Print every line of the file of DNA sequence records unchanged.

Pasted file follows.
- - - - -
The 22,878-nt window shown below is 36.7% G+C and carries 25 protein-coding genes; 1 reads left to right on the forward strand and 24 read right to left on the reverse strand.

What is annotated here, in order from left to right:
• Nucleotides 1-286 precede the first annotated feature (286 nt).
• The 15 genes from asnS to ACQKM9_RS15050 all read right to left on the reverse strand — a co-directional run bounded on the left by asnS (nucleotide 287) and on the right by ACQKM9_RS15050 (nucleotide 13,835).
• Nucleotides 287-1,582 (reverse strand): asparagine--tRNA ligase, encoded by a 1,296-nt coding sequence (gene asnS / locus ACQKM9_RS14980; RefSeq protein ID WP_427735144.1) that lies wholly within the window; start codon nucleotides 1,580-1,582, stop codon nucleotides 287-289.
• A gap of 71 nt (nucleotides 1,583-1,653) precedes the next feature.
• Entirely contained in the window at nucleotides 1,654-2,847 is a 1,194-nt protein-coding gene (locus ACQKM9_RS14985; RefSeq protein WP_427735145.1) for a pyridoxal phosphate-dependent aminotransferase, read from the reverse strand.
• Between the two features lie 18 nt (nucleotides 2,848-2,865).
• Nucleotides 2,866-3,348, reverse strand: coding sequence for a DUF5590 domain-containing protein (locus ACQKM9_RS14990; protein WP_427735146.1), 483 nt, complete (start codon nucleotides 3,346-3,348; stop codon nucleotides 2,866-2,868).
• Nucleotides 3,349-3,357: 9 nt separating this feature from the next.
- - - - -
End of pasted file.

The 22,878-nt window shown below is 36.7% G+C and carries 25 protein-coding genes; 1 reads left to right on the forward strand and 24 read right to left on the reverse strand.

What is annotated here, in order from left to right:
• Nucleotides 1-286 precede the first annotated feature (286 nt).
• The 15 genes from asnS to ACQKM9_RS15050 all read right to left on the reverse strand — a co-directional run bounded on the left by asnS (nucleotide 287) and on the right by ACQKM9_RS15050 (nucleotide 13,835).
• Nucleotides 287-1,582 (reverse strand): asparagine--tRNA ligase, encoded by a 1,296-nt coding sequence (gene asnS / locus ACQKM9_RS14980; RefSeq protein ID WP_427735144.1) that lies wholly within the window; start codon nucleotides 1,580-1,582, stop codon nucleotides 287-289.
• A gap of 71 nt (nucleotides 1,583-1,653) precedes the next feature.
• Entirely contained in the window at nucleotides 1,654-2,847 is a 1,194-nt protein-coding gene (locus ACQKM9_RS14985; RefSeq protein WP_427735145.1) for a pyridoxal phosphate-dependent aminotransferase, read from the reverse strand.
• Between the two features lie 18 nt (nucleotides 2,848-2,865).
• Nucleotides 2,866-3,348, reverse strand: coding sequence for a DUF5590 domain-containing protein (locus ACQKM9_RS14990; protein WP_427735146.1), 483 nt, complete (start codon nucleotides 3,346-3,348; stop codon nucleotides 2,866-2,868).
• Nucleotides 3,349-3,357: 9 nt separating this feature from the next.